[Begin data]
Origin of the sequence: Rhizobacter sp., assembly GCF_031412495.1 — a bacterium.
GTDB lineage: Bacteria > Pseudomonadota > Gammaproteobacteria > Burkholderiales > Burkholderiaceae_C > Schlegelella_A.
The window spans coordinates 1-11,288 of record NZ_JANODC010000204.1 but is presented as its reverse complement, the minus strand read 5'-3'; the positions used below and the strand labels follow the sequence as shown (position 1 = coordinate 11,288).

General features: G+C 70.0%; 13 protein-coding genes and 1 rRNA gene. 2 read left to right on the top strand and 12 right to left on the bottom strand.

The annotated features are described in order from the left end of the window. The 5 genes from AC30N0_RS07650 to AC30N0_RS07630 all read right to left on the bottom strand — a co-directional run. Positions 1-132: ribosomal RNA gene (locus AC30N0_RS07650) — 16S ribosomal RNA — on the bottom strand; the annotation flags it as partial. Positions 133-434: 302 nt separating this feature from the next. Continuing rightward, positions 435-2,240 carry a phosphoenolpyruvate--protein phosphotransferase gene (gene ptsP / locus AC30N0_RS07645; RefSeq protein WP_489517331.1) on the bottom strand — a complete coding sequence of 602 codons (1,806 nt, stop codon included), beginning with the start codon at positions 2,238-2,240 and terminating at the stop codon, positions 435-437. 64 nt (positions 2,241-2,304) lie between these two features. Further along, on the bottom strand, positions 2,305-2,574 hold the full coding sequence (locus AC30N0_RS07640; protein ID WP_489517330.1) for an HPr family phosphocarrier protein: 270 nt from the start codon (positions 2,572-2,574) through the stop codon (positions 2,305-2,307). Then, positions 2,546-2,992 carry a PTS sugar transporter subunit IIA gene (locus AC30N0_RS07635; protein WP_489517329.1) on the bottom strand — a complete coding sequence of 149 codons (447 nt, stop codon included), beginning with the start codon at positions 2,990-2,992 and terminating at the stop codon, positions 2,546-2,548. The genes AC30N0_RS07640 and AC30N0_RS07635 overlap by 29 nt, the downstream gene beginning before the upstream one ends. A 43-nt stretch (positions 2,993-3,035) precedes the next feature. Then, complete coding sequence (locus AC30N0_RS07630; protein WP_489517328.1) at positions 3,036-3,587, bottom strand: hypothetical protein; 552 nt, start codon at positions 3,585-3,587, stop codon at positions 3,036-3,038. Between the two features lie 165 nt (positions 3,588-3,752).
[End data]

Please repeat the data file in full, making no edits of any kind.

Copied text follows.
Origin of the sequence: Rhizobacter sp., assembly GCF_031412495.1 — a bacterium.
GTDB lineage: Bacteria > Pseudomonadota > Gammaproteobacteria > Burkholderiales > Burkholderiaceae_C > Schlegelella_A.
The window spans coordinates 1-11,288 of record NZ_JANODC010000204.1 but is presented as its reverse complement, the minus strand read 5'-3'; the positions used below and the strand labels follow the sequence as shown (position 1 = coordinate 11,288).

General features: G+C 70.0%; 13 protein-coding genes and 1 rRNA gene. 2 read left to right on the top strand and 12 right to left on the bottom strand.

The annotated features are described in order from the left end of the window. The 5 genes from AC30N0_RS07650 to AC30N0_RS07630 all read right to left on the bottom strand — a co-directional run. Positions 1-132: ribosomal RNA gene (locus AC30N0_RS07650) — 16S ribosomal RNA — on the bottom strand; the annotation flags it as partial. Positions 133-434: 302 nt separating this feature from the next. Continuing rightward, positions 435-2,240 carry a phosphoenolpyruvate--protein phosphotransferase gene (gene ptsP / locus AC30N0_RS07645; RefSeq protein WP_489517331.1) on the bottom strand — a complete coding sequence of 602 codons (1,806 nt, stop codon included), beginning with the start codon at positions 2,238-2,240 and terminating at the stop codon, positions 435-437. 64 nt (positions 2,241-2,304) lie between these two features. Further along, on the bottom strand, positions 2,305-2,574 hold the full coding sequence (locus AC30N0_RS07640; protein ID WP_489517330.1) for an HPr family phosphocarrier protein: 270 nt from the start codon (positions 2,572-2,574) through the stop codon (positions 2,305-2,307). Then, positions 2,546-2,992 carry a PTS sugar transporter subunit IIA gene (locus AC30N0_RS07635; protein WP_489517329.1) on the bottom strand — a complete coding sequence of 149 codons (447 nt, stop codon included), beginning with the start codon at positions 2,990-2,992 and terminating at the stop codon, positions 2,546-2,548. The genes AC30N0_RS07640 and AC30N0_RS07635 overlap by 29 nt, the downstream gene beginning before the upstream one ends. A 43-nt stretch (positions 2,993-3,035) precedes the next feature. Then, complete coding sequence (locus AC30N0_RS07630; protein WP_489517328.1) at positions 3,036-3,587, bottom strand: hypothetical protein; 552 nt, start codon at positions 3,585-3,587, stop codon at positions 3,036-3,038. Between the two features lie 165 nt (positions 3,588-3,752).